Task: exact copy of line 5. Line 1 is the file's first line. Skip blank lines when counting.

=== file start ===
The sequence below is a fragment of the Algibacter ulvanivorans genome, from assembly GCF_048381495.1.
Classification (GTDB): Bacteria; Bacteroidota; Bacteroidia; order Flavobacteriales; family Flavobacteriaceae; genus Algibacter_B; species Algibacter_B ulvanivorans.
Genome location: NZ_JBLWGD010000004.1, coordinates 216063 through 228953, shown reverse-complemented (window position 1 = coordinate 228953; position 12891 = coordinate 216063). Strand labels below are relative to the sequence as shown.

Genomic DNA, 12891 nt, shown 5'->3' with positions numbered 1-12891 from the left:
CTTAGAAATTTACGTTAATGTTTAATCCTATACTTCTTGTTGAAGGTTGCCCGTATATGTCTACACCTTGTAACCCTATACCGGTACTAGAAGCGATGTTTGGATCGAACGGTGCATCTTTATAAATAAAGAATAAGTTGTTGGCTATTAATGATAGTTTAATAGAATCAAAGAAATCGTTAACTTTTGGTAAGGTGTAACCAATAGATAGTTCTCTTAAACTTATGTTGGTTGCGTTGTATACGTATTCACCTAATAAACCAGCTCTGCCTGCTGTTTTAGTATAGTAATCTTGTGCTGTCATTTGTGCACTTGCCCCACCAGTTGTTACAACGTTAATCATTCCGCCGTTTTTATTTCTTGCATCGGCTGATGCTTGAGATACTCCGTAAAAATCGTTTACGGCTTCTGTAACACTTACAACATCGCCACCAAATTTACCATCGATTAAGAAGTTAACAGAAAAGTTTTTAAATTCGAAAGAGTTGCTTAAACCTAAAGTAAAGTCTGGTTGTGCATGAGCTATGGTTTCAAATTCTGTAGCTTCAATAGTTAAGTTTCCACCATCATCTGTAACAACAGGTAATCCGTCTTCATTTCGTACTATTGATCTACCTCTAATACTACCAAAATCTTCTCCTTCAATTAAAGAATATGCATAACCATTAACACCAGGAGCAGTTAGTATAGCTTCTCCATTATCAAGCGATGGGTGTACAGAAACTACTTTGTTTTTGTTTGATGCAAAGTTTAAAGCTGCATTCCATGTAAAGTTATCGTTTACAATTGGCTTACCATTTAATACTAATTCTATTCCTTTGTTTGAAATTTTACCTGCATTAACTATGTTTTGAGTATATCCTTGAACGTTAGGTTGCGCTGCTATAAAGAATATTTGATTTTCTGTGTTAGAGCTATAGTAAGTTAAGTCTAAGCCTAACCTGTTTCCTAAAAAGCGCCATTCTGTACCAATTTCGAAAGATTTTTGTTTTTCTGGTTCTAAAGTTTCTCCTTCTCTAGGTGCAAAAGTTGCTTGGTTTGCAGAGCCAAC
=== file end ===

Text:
CTTAGAAATTTACGTTAATGTTTAATCCTATACTTCTTGTTGAAGGTTGCCCGTATATGTCTACACCTTGTAACCCTATACCGGTACTAGAAGCGATGTTTGGATCGAACGGTGCATCTTTATAAATAAAGAATAAGTTGTTGGCTATTAATGATAGTTTAATAGAATCAAAGAAATCGTTAACTTTTGGTAAGGTGTAACCAATAGATAGTTCTCTTAAACTTATGTTGGTTGCGTTGTATACGTATTCACCTAATAAACCAGCTCTGCCTGCTGTTTTAGTATAGTAATCTTGTGCTGTCATTTGTGCACTTGCCCCACCAGTTGTTACAACGTTAATCATTCCGCCGTTTTTATTTCTTGCATCGGCTGATGCTTGAGATACTCCGTAAAAATCGTTTACGGCTTCTGTAACACTTACAACATCGCCACCAAATTTACCATCGATTAAGAAGTTAACAGAAAAGTTTTTAAATTCGAAAGAGTTGCTTAAACCTAAAGTAAAGTCTGGTTGTGCATGAGCTATGGTTTCAAATTCTGTAGCTTCAATAGTTAAGTTTCCACCATCATCTGTAACAACAGGTAATCCGTCTTCATTTCGTACTATTGATCTACCTCTAATACTACCAAAATCTTCTCCTTCAATTAAAGAATATGCATAACCATTAACACCAGGAGCAGTTAGTATAGCTTCTCCATTATCAAGCGATGGGTGTACAGAAACTACTTTGTTTTTGTTTGATGCAAAGTTTAAAGCTGCATTCCATGTAAAGTTATCGTTTACAATTGGCTTACCATTTAATACTAATTCTATTCCTTTGTTTGAAATTTTACCTGCATTAACTATGTTTTGAGTATATCCTTGAACGTTAGGTTGCGCTGCTATAAAGAATATTTGATTTTCTGTGTTAGAGCTATAGTAAGTTAAGTCTAAGCCTAACCTGTTTCCTAAAAAGCGCCATTCTGTACCAATTTCGAAAGATTTTTGTTTTTCTGGTTCTAAAGTTTCTCCTTCTCTAGGTGCAAAAGTTGCTTGGTTTGCAGAGCCAAC